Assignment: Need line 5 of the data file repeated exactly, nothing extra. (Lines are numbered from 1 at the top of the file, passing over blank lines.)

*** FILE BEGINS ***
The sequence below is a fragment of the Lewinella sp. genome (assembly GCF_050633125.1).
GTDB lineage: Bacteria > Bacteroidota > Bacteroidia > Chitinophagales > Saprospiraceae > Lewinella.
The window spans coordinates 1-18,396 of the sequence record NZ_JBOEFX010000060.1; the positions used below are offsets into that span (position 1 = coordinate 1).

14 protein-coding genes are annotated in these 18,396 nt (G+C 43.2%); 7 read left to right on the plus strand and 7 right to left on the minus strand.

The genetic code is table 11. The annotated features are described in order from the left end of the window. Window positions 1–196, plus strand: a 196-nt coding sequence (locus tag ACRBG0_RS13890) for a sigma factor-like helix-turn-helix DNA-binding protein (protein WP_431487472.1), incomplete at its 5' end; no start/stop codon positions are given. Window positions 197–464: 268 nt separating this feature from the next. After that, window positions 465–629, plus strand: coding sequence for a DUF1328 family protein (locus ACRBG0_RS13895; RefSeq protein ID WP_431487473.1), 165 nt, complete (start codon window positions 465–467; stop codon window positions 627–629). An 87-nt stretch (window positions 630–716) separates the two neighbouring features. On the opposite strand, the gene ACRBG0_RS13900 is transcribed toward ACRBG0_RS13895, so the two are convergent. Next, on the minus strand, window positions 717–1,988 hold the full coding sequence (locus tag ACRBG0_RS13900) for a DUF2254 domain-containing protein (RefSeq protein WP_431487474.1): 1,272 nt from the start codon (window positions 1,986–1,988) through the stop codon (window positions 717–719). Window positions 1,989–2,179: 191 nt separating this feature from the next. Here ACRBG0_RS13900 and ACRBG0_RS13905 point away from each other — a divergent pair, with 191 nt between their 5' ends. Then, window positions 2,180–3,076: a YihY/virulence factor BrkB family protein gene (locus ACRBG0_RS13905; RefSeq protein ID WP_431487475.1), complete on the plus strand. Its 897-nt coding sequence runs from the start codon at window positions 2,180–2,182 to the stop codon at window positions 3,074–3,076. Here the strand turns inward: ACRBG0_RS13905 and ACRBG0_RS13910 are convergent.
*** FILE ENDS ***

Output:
The genetic code is table 11. The annotated features are described in order from the left end of the window. Window positions 1–196, plus strand: a 196-nt coding sequence (locus tag ACRBG0_RS13890) for a sigma factor-like helix-turn-helix DNA-binding protein (protein WP_431487472.1), incomplete at its 5' end; no start/stop codon positions are given. Window positions 197–464: 268 nt separating this feature from the next. After that, window positions 465–629, plus strand: coding sequence for a DUF1328 family protein (locus ACRBG0_RS13895; RefSeq protein ID WP_431487473.1), 165 nt, complete (start codon window positions 465–467; stop codon window positions 627–629). An 87-nt stretch (window positions 630–716) separates the two neighbouring features. On the opposite strand, the gene ACRBG0_RS13900 is transcribed toward ACRBG0_RS13895, so the two are convergent. Next, on the minus strand, window positions 717–1,988 hold the full coding sequence (locus tag ACRBG0_RS13900) for a DUF2254 domain-containing protein (RefSeq protein WP_431487474.1): 1,272 nt from the start codon (window positions 1,986–1,988) through the stop codon (window positions 717–719). Window positions 1,989–2,179: 191 nt separating this feature from the next. Here ACRBG0_RS13900 and ACRBG0_RS13905 point away from each other — a divergent pair, with 191 nt between their 5' ends. Then, window positions 2,180–3,076: a YihY/virulence factor BrkB family protein gene (locus ACRBG0_RS13905; RefSeq protein ID WP_431487475.1), complete on the plus strand. Its 897-nt coding sequence runs from the start codon at window positions 2,180–2,182 to the stop codon at window positions 3,074–3,076. Here the strand turns inward: ACRBG0_RS13905 and ACRBG0_RS13910 are convergent.